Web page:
Arguably the first person to ever combine bicycle sales with shrewd retail savvy was John Wanamaker. Wanamaker was a merchant who lived from 1838 to 1922. Along with being a retailer he was a religious leader, political figure, a pioneer in marketing, and considered by some to be the father of modern advertising. He was born and for most of his life lived in Philadelphia. He has been credited as the first person to ever take out a half and full page ad in a newspaper and the first retail merchant to hire a full time copywriter. While he sold nearly everything such as furniture, clothing, and tools he was also one of the largest bike retailers in the United States at the time.
One of his more notable achievements was being the first major merchant to offer a return policy and establishing the common use of the price tag. Before Wanamaker, prices were constantly changing depending on a number of factors. If the product was in high demand, the price went up. If the store was busy, the price went up. If you were not a regular customer, the price went up. If you were only buying one instead of two, the price went up. If the store owner was having a rough day or just didn’t like you, the price went up. Many customers saw this as an unfair system while the retailers saw it as smart business. In the mind of the retailer, if demand or costs go up then price should go up as well.
Wanamaker had a vision that all shoppers get treated equally and fairly. To do this Wanamaker introduced the price tag. He believed that there should be one price, all the time, no matter who they were or how often they shopped there. This simple strategy won over customers by the thousands and further established Wanamaker as one of the nation’s best retailers.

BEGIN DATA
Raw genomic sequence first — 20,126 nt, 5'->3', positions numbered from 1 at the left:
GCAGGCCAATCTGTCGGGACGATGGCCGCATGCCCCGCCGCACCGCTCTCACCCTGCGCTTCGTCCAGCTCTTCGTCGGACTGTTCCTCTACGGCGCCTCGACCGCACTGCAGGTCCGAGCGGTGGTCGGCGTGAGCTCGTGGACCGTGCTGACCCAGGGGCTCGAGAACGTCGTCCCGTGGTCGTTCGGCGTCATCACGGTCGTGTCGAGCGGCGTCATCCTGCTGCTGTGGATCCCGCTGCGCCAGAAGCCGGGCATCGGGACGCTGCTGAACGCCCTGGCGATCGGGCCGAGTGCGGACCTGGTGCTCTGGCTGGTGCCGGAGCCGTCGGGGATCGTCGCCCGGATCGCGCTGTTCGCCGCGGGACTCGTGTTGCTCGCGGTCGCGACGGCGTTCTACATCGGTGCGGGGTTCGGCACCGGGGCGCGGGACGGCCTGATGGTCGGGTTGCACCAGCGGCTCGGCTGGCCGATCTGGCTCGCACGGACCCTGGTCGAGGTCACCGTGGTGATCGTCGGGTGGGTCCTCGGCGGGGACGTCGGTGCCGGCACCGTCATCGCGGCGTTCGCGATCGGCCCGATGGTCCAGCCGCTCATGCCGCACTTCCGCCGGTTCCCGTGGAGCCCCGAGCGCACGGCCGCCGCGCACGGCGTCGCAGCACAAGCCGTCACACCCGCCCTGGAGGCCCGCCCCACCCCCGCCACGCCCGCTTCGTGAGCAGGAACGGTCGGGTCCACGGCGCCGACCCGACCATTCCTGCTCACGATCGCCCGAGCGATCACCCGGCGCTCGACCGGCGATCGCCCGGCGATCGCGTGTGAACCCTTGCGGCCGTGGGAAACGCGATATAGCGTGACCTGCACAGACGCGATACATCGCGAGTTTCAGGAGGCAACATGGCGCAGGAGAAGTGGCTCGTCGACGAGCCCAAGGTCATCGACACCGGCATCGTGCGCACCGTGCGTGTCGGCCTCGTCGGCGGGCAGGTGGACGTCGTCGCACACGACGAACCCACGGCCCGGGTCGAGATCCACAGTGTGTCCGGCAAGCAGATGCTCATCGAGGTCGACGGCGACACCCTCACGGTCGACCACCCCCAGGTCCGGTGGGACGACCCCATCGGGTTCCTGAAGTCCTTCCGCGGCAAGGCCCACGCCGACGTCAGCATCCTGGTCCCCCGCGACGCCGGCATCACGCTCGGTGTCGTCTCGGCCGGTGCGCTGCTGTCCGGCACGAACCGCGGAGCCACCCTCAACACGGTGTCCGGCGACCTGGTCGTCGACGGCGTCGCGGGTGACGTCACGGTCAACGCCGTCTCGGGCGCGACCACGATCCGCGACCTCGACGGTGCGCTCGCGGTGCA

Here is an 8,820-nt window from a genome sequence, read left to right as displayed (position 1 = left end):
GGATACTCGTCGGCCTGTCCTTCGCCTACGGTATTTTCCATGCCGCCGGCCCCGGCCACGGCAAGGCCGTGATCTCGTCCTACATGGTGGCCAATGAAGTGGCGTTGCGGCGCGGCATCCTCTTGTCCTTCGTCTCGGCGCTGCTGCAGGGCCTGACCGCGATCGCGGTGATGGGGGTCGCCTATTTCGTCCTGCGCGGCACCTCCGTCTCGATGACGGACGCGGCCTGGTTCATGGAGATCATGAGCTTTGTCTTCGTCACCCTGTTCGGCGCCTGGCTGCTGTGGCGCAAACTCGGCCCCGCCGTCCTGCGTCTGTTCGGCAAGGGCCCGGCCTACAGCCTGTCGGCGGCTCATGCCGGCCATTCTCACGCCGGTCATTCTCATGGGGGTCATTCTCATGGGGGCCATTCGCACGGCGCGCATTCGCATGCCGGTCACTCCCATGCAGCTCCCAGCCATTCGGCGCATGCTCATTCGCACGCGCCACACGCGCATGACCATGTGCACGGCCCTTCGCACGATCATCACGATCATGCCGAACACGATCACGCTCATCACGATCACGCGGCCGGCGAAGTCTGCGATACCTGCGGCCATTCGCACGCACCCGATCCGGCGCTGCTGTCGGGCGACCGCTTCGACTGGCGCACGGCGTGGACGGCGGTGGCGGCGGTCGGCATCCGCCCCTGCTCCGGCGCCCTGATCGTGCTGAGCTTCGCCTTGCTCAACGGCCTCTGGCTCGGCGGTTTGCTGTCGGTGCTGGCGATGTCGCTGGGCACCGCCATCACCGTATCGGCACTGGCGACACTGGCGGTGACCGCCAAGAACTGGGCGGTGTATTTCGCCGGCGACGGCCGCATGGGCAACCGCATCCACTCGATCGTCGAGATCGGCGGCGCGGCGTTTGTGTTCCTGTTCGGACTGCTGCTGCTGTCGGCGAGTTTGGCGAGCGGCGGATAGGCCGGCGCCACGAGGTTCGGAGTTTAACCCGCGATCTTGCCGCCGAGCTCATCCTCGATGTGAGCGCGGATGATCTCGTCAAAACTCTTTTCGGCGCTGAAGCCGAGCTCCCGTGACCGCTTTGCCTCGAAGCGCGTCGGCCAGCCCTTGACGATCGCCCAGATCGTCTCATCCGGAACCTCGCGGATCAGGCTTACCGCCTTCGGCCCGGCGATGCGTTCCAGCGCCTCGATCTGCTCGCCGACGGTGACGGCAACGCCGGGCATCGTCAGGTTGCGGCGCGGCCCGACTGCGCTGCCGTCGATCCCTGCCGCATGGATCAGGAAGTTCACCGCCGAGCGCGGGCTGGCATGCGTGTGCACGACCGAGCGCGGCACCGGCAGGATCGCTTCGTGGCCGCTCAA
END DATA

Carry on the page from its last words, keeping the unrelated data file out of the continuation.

While the price tag is still alive and healthy today, we have never let go of the idea of a marketplace where price tags don’t exist. Customers feel they deserve both a fair price and better pricing if they have demonstrated their willingness to dedicate themselves in some way to the IBR. Wanamaker’s price tag, as it turns out, is a facade. The bike industry has never let go of negotiable or moving pricing structures. Manufacturers offer better terms and pricing based on the volume and inventory purchased. Thousands of retailers will offer different pricing to their customers depending on their amount of purchase, frequency of purchase, or loyalty to the store. Peter Fader may have said it best, "Charging everyone the same thing and treating everyone the same way, as retailers do today, is 'Six Sigma' thinking which is great for producing widgets on a production line, but it makes no sense in a world where customers are inherently different.”
IBRs have built dozens of systems that allow us moveable price tag. Frequent buyer programs, club memberships, buy two get one free, discounted tune-ups in the winter, or buy a bike and get 10% off of accessories. All of these are strategies to relive the glory days of the early 1800s when price tags did not exist.